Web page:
The recently completed dry fuel storage campaign at Cooper offered up a preview of what it could look like at Calhoun once OPPD builds its new storage units and begins moving the last of its spent fuel out of the cooling pool.

Facing a breeze that bordered on bitter on a recent November morning, a ruddy-cheeked Sponholtz supervised at a distance a team of about 12 nuclear contractors moving a 90-ton, sort-of-air-tight, radioactive nesting doll packed with decades-old nuclear fuel.

The polished steel transfer cask being towed by a truck designed to pull commercial airliners is one of only a handful that exist in the U.S. Viewed in relief against the rolling hills of the Missouri River’s west bank, heat radiation on the outside of the cask was clearly visible, despite a 15 mph wind whistling through barely above-freezing temperatures.

That vessel contained the last spent nuclear fuel to be moved out of the cooling pool at Cooper for about eight years, at which time NPPD and Entergy, the Louisiana-based energy company that operates Cooper on NPPD’s behalf, will again embark on a months-long project to move more spent fuel into new storage modules on site.

NPPD in 2019 will spend tens of millions of dollars to build another 20 storage modules that are expected to hold the rest of its plant’s fuel. OPPD has 10 of its own today, all of which are fully loaded, and plans to build up to 30 more in order to house the remaining spent fuel at Calhoun.

OPPD plans to issue contracts for new storage in early 2018 and is also considering building two others “for nonfuel waste material whose classification prevents it from being moved elsewhere at this time,” said Calhoun spokesman Cris Averett.

“The Department of Energy is ultimately responsible or this material, along with the spent fuel,” Averett said.

The storage units are designed to be able to withstand the impact of a jet airliner, which is the worst-case scenario engineers can imagine.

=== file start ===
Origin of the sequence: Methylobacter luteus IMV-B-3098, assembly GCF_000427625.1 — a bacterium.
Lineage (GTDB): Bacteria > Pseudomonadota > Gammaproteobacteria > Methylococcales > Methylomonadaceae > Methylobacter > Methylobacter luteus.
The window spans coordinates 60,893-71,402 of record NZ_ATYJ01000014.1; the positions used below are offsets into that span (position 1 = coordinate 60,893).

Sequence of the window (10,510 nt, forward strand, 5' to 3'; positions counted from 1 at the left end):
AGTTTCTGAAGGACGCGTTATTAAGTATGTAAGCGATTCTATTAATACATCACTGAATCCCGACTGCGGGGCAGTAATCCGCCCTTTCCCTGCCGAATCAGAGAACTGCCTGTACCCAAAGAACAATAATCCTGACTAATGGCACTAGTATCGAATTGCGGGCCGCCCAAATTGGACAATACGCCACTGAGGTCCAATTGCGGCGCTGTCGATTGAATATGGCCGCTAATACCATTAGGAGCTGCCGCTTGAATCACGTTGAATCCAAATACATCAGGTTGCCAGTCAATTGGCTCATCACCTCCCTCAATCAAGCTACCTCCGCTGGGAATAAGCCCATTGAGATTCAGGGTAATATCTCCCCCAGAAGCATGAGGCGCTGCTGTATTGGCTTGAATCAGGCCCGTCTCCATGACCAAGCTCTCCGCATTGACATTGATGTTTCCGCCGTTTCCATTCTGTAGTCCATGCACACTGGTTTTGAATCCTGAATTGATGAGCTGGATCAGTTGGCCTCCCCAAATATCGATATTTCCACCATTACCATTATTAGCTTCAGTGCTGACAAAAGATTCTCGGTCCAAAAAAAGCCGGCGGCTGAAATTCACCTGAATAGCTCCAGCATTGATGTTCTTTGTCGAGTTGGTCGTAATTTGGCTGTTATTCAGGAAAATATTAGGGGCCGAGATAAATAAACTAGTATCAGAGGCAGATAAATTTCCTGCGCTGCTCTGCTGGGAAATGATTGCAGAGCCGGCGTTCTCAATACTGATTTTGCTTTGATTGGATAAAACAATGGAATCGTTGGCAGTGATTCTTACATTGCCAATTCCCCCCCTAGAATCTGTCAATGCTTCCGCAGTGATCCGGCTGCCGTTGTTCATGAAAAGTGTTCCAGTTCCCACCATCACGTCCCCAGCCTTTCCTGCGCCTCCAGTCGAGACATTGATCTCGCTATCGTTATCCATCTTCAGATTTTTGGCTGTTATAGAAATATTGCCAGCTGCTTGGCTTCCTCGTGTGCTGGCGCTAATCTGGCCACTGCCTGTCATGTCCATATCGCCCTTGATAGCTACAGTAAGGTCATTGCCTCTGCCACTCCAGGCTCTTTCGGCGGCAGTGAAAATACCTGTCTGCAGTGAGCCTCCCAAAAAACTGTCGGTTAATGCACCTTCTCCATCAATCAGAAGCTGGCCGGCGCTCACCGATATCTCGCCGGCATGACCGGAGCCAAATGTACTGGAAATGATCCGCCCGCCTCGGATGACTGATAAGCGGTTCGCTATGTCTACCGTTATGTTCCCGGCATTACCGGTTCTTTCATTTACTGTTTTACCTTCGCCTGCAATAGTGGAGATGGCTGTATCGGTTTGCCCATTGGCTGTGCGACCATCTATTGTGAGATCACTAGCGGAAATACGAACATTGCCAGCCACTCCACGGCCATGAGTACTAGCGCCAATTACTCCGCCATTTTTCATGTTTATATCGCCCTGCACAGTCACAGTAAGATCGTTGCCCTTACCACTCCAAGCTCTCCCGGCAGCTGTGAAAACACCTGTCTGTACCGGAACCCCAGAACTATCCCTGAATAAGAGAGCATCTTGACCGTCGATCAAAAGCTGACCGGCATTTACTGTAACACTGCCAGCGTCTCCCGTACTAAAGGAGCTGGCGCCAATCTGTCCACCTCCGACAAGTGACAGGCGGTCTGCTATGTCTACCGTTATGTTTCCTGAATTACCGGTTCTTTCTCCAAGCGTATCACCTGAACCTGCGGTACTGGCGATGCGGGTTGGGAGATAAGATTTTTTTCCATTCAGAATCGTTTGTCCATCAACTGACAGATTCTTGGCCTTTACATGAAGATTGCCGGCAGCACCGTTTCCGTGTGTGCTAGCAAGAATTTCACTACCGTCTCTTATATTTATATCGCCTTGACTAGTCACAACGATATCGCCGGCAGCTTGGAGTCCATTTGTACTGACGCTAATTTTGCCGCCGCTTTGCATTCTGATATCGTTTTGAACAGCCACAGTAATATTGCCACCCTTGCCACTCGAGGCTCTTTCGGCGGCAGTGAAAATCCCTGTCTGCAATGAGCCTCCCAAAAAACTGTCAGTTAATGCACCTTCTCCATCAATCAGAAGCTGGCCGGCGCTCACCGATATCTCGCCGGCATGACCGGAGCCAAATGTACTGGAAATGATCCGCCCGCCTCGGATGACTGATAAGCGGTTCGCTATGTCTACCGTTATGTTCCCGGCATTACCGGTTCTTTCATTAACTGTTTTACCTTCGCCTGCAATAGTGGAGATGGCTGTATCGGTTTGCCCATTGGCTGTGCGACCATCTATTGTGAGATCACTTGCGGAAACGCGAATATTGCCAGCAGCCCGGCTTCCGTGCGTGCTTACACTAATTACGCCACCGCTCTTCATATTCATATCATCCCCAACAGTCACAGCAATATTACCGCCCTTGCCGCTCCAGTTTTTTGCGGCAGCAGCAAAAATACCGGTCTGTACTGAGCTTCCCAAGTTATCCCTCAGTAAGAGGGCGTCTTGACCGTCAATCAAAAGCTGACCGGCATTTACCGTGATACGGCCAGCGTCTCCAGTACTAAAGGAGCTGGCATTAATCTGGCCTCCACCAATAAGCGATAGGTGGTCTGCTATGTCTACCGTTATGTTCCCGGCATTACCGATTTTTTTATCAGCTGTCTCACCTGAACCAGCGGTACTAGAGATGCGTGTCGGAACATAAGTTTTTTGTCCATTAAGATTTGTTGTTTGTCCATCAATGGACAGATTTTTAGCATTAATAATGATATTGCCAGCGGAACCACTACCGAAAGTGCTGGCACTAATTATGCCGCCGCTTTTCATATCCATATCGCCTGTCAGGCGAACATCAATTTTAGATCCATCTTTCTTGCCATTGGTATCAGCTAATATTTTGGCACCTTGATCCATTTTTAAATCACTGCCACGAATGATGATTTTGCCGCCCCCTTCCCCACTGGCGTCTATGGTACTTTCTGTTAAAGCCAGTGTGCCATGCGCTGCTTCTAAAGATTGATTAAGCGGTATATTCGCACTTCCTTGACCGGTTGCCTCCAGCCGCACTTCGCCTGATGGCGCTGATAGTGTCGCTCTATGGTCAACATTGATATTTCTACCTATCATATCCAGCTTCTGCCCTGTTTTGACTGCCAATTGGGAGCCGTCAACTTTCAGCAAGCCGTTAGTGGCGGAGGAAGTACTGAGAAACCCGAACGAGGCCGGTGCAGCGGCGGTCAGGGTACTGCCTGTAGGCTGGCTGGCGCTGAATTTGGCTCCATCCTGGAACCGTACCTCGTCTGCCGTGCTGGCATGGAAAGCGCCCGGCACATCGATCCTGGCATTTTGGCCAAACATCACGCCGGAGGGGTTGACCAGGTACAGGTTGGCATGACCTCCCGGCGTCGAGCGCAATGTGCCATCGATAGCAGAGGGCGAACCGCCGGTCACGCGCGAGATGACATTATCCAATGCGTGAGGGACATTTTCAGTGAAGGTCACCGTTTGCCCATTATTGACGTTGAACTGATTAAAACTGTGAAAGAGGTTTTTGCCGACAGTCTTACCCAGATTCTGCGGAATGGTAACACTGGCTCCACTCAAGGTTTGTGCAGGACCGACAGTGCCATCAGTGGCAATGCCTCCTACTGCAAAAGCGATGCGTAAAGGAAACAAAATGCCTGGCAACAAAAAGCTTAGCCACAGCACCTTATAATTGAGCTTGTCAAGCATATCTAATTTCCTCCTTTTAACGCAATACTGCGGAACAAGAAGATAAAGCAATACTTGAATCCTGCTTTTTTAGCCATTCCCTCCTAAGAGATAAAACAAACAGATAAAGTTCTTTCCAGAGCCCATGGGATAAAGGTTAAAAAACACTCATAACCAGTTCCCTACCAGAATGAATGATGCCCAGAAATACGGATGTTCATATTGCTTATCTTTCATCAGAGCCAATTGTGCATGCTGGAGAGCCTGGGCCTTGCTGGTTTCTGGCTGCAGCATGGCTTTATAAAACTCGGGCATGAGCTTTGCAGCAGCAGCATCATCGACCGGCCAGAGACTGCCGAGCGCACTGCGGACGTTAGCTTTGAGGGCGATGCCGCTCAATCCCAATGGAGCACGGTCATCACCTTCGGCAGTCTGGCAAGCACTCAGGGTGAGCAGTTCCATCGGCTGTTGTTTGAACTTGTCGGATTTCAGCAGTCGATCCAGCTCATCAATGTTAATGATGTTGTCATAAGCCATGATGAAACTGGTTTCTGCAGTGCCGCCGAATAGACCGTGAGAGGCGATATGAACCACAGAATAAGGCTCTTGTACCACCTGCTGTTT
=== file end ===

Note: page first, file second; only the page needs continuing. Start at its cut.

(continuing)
But even though Cooper’s neighbors have overwhelming faith in NPPD’s ability to safely operate the plant — 94 percent of 250 neighbors inside a 10-mile radius of the plant said so this year, according to a survey released last week by Maryland-based Bisconti Research — there is some unease about living near the spent fuel.

Just 61 percent of the plant’s neighbors agree that the waste there can be stored safely; 66 percent of neighbors of the 58 other nuclear power plants in the U.S. that feel the same way.

Eighty percent of Cooper neighbors support a permanent storage facility like Yucca Mountain in Nevada, and the long-stalled project could receive more attention under President Donald Trump. The White House Office of Management and Budget earmarked $120 million to restart licensing of the Nevada facility and “initiate a robust interim storage program” in the administration’s proposed budget in March.

Regardless of Cooper’s access to a permanent off-site waste storage facility, some locals say the plant is viewed more as an economic driver in southeast Nebraska and less as a risk to health and the environment.

Said Bob Engles, owner of an insurance agency in Auburn and former mayor of the town 10 miles west of the plant: “I’ve never met anybody, and I know people who live within a mile of Cooper, that has concerns about the safety of what they’re doing there at all.”